Golf Course Management

AUG 2014

Golf Course Management magazine is dedicated to advancing the golf course superintendent profession and helping GCSAA members achieve career success.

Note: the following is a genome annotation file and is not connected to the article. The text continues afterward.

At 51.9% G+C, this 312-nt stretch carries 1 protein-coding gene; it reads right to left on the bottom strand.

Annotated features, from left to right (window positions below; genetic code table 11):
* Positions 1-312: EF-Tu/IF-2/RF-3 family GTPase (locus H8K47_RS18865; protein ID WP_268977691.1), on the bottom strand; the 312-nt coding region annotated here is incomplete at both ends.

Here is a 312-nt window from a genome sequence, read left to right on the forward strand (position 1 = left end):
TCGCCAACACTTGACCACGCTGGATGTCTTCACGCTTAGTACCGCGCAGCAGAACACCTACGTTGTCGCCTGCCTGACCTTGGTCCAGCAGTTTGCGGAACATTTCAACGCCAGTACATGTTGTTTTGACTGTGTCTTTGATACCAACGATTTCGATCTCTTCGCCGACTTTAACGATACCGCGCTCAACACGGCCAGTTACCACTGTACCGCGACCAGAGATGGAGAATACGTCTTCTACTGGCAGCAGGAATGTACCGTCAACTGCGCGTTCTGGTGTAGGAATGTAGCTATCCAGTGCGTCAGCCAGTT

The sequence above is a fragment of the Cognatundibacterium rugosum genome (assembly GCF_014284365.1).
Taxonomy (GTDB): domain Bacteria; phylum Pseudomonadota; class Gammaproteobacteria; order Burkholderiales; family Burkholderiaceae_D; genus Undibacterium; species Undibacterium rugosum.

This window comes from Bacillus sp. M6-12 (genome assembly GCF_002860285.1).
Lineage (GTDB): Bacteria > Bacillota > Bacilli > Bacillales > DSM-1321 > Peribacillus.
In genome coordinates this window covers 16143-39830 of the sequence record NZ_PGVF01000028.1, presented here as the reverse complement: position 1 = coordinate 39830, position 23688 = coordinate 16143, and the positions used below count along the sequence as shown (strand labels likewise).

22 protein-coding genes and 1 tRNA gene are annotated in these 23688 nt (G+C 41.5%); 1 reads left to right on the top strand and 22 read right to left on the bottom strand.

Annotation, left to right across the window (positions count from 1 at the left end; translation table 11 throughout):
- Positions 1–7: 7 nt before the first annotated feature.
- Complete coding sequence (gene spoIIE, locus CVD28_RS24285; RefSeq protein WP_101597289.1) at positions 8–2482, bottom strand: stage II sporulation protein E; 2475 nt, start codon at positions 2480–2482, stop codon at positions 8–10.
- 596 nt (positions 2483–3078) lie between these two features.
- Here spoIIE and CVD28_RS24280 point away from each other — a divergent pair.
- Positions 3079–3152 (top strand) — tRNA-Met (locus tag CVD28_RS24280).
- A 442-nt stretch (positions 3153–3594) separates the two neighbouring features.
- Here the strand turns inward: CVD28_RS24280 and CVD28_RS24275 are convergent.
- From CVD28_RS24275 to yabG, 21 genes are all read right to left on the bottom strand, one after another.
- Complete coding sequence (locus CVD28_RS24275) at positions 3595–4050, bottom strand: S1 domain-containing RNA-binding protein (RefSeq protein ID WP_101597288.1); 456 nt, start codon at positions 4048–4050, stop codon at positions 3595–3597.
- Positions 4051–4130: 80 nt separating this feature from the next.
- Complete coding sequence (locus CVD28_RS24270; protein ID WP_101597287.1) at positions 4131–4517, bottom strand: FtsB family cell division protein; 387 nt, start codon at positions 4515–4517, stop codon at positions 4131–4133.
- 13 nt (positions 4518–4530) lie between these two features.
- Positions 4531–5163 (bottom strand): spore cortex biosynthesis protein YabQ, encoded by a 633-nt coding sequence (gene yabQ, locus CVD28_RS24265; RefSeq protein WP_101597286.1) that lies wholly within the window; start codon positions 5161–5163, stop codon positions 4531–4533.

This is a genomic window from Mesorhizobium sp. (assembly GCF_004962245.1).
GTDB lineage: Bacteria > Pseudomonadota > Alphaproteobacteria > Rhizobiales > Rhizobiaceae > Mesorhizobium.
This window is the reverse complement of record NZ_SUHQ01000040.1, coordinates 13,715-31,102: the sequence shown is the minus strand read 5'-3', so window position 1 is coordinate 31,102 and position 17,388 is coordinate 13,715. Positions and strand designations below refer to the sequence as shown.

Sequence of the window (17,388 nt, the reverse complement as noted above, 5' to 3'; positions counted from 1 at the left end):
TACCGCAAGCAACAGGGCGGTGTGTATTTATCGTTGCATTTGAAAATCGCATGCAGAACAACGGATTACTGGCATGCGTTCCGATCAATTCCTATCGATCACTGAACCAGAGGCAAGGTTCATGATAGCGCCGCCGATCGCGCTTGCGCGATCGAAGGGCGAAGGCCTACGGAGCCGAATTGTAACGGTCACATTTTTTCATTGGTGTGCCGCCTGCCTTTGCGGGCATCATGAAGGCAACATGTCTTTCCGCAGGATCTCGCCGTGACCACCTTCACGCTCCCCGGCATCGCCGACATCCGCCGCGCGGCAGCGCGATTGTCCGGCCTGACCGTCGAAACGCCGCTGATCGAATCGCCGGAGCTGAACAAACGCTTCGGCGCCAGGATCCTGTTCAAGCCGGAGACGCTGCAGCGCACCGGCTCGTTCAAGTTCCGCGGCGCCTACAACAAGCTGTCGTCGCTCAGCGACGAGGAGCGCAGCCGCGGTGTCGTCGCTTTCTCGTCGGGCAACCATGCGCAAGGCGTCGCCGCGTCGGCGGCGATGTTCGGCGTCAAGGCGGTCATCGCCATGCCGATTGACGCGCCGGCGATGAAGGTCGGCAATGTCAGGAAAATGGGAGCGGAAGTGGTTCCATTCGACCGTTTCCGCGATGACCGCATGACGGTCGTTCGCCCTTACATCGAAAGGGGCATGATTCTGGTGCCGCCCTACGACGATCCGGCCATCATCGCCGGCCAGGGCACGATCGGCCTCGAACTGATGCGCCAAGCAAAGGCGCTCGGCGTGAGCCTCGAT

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100 GOLF COURSE MANAGEMENT 08.14 Reptiles, spring-break undergraduates and hybrid bermudagrass — they all really like sun - shine. In fact, all three of those groups would likely lie happily prostrate in sun for most of the day, given the chance. Hybrid bermuda- grass, however, keeps getting shoved into shade, because we like trees on our golf course — trees getting in the way of the shot, trees artfully ar - ranged around the green, trees framing the hole in resplendent glory. Damn those trees. Suffce it to say that hybrid bermudagrass and trees don't get along all that well, and thus managing bermudagrass in the shade is a re - search topic of interest. The top research scien- tists that study bermudagrass and shade are in Dr. Bert McCarty's research group at Clemson University. In 2005 they examined the com - bined effects of mowing height, growth pro- moters and various hours of sunlight on TifEa- gle bermudagrass. From June to August of two years, shade cloth was placed over the putting green to pro - duce 12, eight or four hours of sunlight. These plots of sunlight levels were split into smaller plots to which growth promoters were ap - plied: (1) trinexapac-ethyl applied every three weeks (0.035 pound ai/acre [0.039 kilogram ai/hectare]); (2) gibberellic acid applied every two weeks (0.055 pound/acre [0.062 kilo - gram/hectare]); (3) additional nitrogen applied every two weeks (22 pounds nitrogen/acre; ½ pound/1,000 square feet [24.5 kilograms/hect - are]) using an 18-4-15 N-P-K fertilizer; and (4) the control. The split plots were split again in mowing height ( 1 ⁄8 or 3 ⁄16 inch daily [3.2 or 4.7 millimeters]). All the plots received 22 pounds nitrogen/acre biweekly. Highest turfgrass quality was found in plots that received 12 hours of sun and added nitrogen, regardless of mowing height. As the amount of sunlight was reduced, turf quality decreased, although bermudagrass grown in eight hours of sun still had acceptable quality. If only four hours of sunlight was provided, turf quality was unacceptable, except when trinexapac-ethyl was applied and the turf was mowed at the higher height of 3 ⁄16 inch. In that case, the quality was equal to that found in some of the other treatments that received more sun. Applying the additional ½ pound of ni - trogen/1,000 square feet every two weeks also helped lateral regrowth of the bermudagrass, but only when the grass received 12 or eight hours of sunlight. Adding trinexapac-ethyl and mowing low produced the slowest lateral regrowth and, regardless of treatment, lateral growth was always poorest in the most shaded plots. The combination of only four hours of sun and extra nitrogen decreased total non - structural carbohydrates, and the addition of trinexapac-ethyl or gibberellic acid did not im - prove total nonstructural carbohydrates. Basically, differences in TifEagle bermu - dagrass quality, lateral growth, chlorophyll content and total nonstructural carbohydrates were fewer when sun was supplied at 12 or eight hours a day. So, a little bit of shade did not horribly affect the bermudagrass. Things got ugly and turf quality declined substantially when sunlight was reduced to only four hours a day. At that level of sunlight, applications of trinexapac-ethyl and a higher height of cut ( 3 ⁄16 inch) were needed to maintain any acceptable level of turf quality. It's important to remember that this study ran for only three months in each summer, and then the shade covers were removed. Thus, the results may not fully refect what can happen to a putting green that is shaded for most of a growing season, nor would they account for ad - ditional stresses such as tree root competition. Regardless, this research was an excellent start - ing point to clearly show that extra nitrogen and/or trinexapac-ethyl, and increased mow - ing heights, can go a long way in helping ber- mudagrass handle shade. Source: Bunnell, B.T., L.B. McCarty and W.C. Bridges Jr. 2005. 'TifEagle' bermudagrass response to growth factors and mowing height when grown at various hours of sunlight. Crop Science 45:575-581. Beth Guertal, Ph.D., is a professor in the department of agronomy and soils at Auburn University in Auburn, Ala., and the incoming editor-in-chief for the Agronomy Society of America. She is a 17-year member of GCSAA. Beth Guertal, Ph.D. guerta@auburn.edu twitter: @AUTurfFert Here comes the sun (verdure) Soil Physical and Chemical Properties: The Analogy Beth Guertal, Ph.D., will present a GCSAA webinar on soil chemical and physical properties, using food to illustrate important concepts like cation exchange capacity, bulk density and infltration. The 90-minute event will take place Sept. 25, 2014, at noon CDT. Read more and enroll online at www.gcsaa.org/Education/ Webcasts/Upcoming-Live/Sept-25-Soil- Physical-and-Chemical-Properties-The- Analogy-Webinar or call GCSAA Professional Development at 800-472-7878.

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